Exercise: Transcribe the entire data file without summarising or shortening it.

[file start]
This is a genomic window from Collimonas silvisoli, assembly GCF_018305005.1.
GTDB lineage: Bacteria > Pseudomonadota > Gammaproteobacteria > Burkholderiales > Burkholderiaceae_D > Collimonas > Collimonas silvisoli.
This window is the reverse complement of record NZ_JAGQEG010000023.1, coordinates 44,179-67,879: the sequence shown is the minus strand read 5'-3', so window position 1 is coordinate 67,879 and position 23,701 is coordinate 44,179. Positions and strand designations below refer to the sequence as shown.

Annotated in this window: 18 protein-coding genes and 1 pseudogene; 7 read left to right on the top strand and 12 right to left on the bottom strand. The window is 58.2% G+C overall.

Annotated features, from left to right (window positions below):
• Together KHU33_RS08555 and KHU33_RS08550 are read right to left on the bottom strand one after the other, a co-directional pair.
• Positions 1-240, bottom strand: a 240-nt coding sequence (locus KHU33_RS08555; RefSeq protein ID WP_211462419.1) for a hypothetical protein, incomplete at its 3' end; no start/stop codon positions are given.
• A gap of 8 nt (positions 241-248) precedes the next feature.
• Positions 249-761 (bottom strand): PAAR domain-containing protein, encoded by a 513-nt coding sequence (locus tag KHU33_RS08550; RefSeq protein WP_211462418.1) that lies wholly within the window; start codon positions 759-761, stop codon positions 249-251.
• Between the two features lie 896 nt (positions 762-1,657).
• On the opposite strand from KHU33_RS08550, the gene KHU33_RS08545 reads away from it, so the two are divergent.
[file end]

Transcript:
This is a genomic window from Collimonas silvisoli, assembly GCF_018305005.1.
GTDB lineage: Bacteria > Pseudomonadota > Gammaproteobacteria > Burkholderiales > Burkholderiaceae_D > Collimonas > Collimonas silvisoli.
This window is the reverse complement of record NZ_JAGQEG010000023.1, coordinates 44,179-67,879: the sequence shown is the minus strand read 5'-3', so window position 1 is coordinate 67,879 and position 23,701 is coordinate 44,179. Positions and strand designations below refer to the sequence as shown.

Annotated in this window: 18 protein-coding genes and 1 pseudogene; 7 read left to right on the top strand and 12 right to left on the bottom strand. The window is 58.2% G+C overall.

Annotated features, from left to right (window positions below):
• Together KHU33_RS08555 and KHU33_RS08550 are read right to left on the bottom strand one after the other, a co-directional pair.
• Positions 1-240, bottom strand: a 240-nt coding sequence (locus KHU33_RS08555; RefSeq protein ID WP_211462419.1) for a hypothetical protein, incomplete at its 3' end; no start/stop codon positions are given.
• A gap of 8 nt (positions 241-248) precedes the next feature.
• Positions 249-761 (bottom strand): PAAR domain-containing protein, encoded by a 513-nt coding sequence (locus tag KHU33_RS08550; RefSeq protein WP_211462418.1) that lies wholly within the window; start codon positions 759-761, stop codon positions 249-251.
• Between the two features lie 896 nt (positions 762-1,657).
• On the opposite strand from KHU33_RS08550, the gene KHU33_RS08545 reads away from it, so the two are divergent.